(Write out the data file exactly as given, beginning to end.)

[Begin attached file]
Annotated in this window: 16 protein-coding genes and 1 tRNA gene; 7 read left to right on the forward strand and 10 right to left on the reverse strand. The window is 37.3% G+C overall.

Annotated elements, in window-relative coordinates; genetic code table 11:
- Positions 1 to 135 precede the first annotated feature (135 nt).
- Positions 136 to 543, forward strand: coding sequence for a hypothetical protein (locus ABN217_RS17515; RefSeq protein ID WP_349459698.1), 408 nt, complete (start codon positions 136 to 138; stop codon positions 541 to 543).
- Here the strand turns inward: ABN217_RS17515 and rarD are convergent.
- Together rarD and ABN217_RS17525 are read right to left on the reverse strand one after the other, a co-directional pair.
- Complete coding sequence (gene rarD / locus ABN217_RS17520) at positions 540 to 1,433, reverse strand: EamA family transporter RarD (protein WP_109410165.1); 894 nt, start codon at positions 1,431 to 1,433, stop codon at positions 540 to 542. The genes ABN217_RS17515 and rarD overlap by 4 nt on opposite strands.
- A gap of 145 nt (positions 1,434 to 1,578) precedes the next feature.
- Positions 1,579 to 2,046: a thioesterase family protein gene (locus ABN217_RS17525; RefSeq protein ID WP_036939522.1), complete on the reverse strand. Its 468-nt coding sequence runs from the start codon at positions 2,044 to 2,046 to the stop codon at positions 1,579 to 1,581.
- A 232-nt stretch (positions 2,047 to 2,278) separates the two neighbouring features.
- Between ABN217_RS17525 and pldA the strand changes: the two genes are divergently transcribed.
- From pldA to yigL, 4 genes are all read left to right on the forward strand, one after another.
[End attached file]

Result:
Annotated in this window: 16 protein-coding genes and 1 tRNA gene; 7 read left to right on the forward strand and 10 right to left on the reverse strand. The window is 37.3% G+C overall.

Annotated elements, in window-relative coordinates; genetic code table 11:
- Positions 1 to 135 precede the first annotated feature (135 nt).
- Positions 136 to 543, forward strand: coding sequence for a hypothetical protein (locus ABN217_RS17515; RefSeq protein ID WP_349459698.1), 408 nt, complete (start codon positions 136 to 138; stop codon positions 541 to 543).
- Here the strand turns inward: ABN217_RS17515 and rarD are convergent.
- Together rarD and ABN217_RS17525 are read right to left on the reverse strand one after the other, a co-directional pair.
- Complete coding sequence (gene rarD / locus ABN217_RS17520) at positions 540 to 1,433, reverse strand: EamA family transporter RarD (protein WP_109410165.1); 894 nt, start codon at positions 1,431 to 1,433, stop codon at positions 540 to 542. The genes ABN217_RS17515 and rarD overlap by 4 nt on opposite strands.
- A gap of 145 nt (positions 1,434 to 1,578) precedes the next feature.
- Positions 1,579 to 2,046: a thioesterase family protein gene (locus ABN217_RS17525; RefSeq protein ID WP_036939522.1), complete on the reverse strand. Its 468-nt coding sequence runs from the start codon at positions 2,044 to 2,046 to the stop codon at positions 1,579 to 1,581.
- A 232-nt stretch (positions 2,047 to 2,278) separates the two neighbouring features.
- Between ABN217_RS17525 and pldA the strand changes: the two genes are divergently transcribed.
- From pldA to yigL, 4 genes are all read left to right on the forward strand, one after another.